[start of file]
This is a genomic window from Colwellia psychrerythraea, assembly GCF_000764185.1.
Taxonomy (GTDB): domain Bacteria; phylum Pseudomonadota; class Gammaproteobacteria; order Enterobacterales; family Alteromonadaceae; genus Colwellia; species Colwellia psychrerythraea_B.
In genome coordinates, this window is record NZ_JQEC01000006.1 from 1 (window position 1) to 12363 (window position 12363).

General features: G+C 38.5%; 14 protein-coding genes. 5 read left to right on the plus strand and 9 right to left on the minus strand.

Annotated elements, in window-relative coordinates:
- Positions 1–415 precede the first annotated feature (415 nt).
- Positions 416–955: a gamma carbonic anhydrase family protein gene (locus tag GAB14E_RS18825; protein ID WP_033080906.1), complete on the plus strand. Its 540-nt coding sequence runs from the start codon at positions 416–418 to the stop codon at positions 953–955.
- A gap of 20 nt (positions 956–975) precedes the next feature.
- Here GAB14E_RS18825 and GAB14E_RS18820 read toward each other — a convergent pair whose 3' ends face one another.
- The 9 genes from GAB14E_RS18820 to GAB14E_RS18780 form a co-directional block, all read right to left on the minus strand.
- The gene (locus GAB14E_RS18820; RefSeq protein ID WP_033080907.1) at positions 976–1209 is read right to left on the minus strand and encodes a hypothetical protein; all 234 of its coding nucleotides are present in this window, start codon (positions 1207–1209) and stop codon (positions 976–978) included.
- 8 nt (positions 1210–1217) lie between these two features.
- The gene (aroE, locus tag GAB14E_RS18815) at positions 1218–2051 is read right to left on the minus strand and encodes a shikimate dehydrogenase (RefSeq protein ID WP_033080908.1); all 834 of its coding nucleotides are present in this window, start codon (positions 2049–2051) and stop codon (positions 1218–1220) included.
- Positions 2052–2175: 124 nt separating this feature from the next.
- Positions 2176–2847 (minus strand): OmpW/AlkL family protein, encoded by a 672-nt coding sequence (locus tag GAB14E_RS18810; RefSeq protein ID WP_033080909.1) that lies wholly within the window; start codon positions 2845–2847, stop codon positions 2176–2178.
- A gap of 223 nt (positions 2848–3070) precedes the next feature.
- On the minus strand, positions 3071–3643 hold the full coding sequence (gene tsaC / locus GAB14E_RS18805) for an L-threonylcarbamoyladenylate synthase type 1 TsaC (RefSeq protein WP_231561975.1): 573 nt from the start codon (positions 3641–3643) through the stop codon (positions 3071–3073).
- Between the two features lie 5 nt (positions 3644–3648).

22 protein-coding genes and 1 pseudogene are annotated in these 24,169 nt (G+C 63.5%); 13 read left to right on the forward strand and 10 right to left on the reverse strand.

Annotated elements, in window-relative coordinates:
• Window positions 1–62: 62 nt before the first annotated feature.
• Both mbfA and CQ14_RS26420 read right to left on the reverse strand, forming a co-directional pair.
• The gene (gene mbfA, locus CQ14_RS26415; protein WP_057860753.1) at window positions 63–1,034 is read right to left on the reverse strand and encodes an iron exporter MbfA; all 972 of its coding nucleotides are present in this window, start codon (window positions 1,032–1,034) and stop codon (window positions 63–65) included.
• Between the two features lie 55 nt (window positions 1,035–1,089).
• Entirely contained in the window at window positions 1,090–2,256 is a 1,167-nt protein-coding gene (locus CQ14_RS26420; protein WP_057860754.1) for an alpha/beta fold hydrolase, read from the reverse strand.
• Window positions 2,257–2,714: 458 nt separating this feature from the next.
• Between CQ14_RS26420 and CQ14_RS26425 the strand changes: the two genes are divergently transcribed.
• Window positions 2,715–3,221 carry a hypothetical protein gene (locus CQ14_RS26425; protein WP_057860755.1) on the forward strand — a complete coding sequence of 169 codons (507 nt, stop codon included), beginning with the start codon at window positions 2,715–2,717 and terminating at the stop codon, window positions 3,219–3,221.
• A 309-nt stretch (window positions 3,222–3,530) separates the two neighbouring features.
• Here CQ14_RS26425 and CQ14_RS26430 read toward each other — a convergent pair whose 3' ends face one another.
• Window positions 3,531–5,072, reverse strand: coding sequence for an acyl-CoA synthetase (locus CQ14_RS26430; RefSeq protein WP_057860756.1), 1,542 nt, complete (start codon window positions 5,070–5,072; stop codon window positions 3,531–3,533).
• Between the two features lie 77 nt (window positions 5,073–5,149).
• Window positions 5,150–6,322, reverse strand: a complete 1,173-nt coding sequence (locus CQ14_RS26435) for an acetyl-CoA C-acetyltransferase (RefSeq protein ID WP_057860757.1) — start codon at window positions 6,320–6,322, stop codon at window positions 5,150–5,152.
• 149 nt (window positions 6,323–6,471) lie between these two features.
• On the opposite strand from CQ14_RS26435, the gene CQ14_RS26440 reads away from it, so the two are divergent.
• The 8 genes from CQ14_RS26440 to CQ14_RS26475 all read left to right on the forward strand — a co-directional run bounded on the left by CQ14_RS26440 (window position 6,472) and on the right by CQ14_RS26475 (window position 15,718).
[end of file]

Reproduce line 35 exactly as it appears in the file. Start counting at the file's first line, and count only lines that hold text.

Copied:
• On the opposite strand from CQ14_RS26435, the gene CQ14_RS26440 reads away from it, so the two are divergent.